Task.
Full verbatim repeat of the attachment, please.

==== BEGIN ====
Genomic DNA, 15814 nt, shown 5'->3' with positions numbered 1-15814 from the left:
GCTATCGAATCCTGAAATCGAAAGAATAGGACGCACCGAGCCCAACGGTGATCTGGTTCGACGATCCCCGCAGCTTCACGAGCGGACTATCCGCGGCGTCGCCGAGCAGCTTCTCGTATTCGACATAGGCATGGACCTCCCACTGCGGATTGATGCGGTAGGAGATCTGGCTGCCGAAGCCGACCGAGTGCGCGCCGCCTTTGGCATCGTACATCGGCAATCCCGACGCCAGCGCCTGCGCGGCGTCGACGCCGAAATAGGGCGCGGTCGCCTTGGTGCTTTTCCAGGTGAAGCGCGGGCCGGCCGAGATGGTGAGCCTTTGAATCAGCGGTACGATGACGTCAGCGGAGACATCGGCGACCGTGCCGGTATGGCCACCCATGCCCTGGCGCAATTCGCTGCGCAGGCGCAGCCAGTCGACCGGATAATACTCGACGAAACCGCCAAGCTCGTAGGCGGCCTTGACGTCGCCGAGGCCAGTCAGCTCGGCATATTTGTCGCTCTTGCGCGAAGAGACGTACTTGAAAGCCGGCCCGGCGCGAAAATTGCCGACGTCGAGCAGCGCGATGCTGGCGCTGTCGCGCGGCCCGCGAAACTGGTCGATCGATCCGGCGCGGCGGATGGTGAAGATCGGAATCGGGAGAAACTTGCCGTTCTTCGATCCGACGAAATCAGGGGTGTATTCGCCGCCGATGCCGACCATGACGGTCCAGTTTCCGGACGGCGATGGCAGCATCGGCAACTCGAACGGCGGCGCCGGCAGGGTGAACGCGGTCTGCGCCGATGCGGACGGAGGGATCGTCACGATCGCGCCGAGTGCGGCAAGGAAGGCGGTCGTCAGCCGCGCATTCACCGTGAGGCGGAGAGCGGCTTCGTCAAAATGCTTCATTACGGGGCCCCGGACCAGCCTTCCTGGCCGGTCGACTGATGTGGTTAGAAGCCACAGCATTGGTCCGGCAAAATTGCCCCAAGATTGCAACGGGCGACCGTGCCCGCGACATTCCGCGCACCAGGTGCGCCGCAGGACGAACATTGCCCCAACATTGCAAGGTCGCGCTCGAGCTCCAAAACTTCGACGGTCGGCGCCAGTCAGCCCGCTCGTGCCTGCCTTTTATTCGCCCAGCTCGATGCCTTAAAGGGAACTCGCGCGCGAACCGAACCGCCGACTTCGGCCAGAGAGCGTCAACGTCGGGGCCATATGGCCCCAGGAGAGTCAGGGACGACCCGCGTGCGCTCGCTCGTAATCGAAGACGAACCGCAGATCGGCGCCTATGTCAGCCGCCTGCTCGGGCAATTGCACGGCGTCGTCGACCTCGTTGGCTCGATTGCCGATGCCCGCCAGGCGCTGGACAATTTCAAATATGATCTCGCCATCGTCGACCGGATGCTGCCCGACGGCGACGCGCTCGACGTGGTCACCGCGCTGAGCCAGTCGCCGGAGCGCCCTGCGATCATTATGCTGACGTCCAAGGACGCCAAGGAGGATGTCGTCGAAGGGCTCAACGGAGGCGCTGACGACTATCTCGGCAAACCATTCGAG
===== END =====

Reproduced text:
Genomic DNA, 15814 nt, shown 5'->3' with positions numbered 1-15814 from the left:
GCTATCGAATCCTGAAATCGAAAGAATAGGACGCACCGAGCCCAACGGTGATCTGGTTCGACGATCCCCGCAGCTTCACGAGCGGACTATCCGCGGCGTCGCCGAGCAGCTTCTCGTATTCGACATAGGCATGGACCTCCCACTGCGGATTGATGCGGTAGGAGATCTGGCTGCCGAAGCCGACCGAGTGCGCGCCGCCTTTGGCATCGTACATCGGCAATCCCGACGCCAGCGCCTGCGCGGCGTCGACGCCGAAATAGGGCGCGGTCGCCTTGGTGCTTTTCCAGGTGAAGCGCGGGCCGGCCGAGATGGTGAGCCTTTGAATCAGCGGTACGATGACGTCAGCGGAGACATCGGCGACCGTGCCGGTATGGCCACCCATGCCCTGGCGCAATTCGCTGCGCAGGCGCAGCCAGTCGACCGGATAATACTCGACGAAACCGCCAAGCTCGTAGGCGGCCTTGACGTCGCCGAGGCCAGTCAGCTCGGCATATTTGTCGCTCTTGCGCGAAGAGACGTACTTGAAAGCCGGCCCGGCGCGAAAATTGCCGACGTCGAGCAGCGCGATGCTGGCGCTGTCGCGCGGCCCGCGAAACTGGTCGATCGATCCGGCGCGGCGGATGGTGAAGATCGGAATCGGGAGAAACTTGCCGTTCTTCGATCCGACGAAATCAGGGGTGTATTCGCCGCCGATGCCGACCATGACGGTCCAGTTTCCGGACGGCGATGGCAGCATCGGCAACTCGAACGGCGGCGCCGGCAGGGTGAACGCGGTCTGCGCCGATGCGGACGGAGGGATCGTCACGATCGCGCCGAGTGCGGCAAGGAAGGCGGTCGTCAGCCGCGCATTCACCGTGAGGCGGAGAGCGGCTTCGTCAAAATGCTTCATTACGGGGCCCCGGACCAGCCTTCCTGGCCGGTCGACTGATGTGGTTAGAAGCCACAGCATTGGTCCGGCAAAATTGCCCCAAGATTGCAACGGGCGACCGTGCCCGCGACATTCCGCGCACCAGGTGCGCCGCAGGACGAACATTGCCCCAACATTGCAAGGTCGCGCTCGAGCTCCAAAACTTCGACGGTCGGCGCCAGTCAGCCCGCTCGTGCCTGCCTTTTATTCGCCCAGCTCGATGCCTTAAAGGGAACTCGCGCGCGAACCGAACCGCCGACTTCGGCCAGAGAGCGTCAACGTCGGGGCCATATGGCCCCAGGAGAGTCAGGGACGACCCGCGTGCGCTCGCTCGTAATCGAAGACGAACCGCAGATCGGCGCCTATGTCAGCCGCCTGCTCGGGCAATTGCACGGCGTCGTCGACCTCGTTGGCTCGATTGCCGATGCCCGCCAGGCGCTGGACAATTTCAAATATGATCTCGCCATCGTCGACCGGATGCTGCCCGACGGCGACGCGCTCGACGTGGTCACCGCGCTGAGCCAGTCGCCGGAGCGCCCTGCGATCATTATGCTGACGTCCAAGGACGCCAAGGAGGATGTCGTCGAAGGGCTCAACGGAGGCGCTGACGACTATCTCGGCAAACCATTCGAG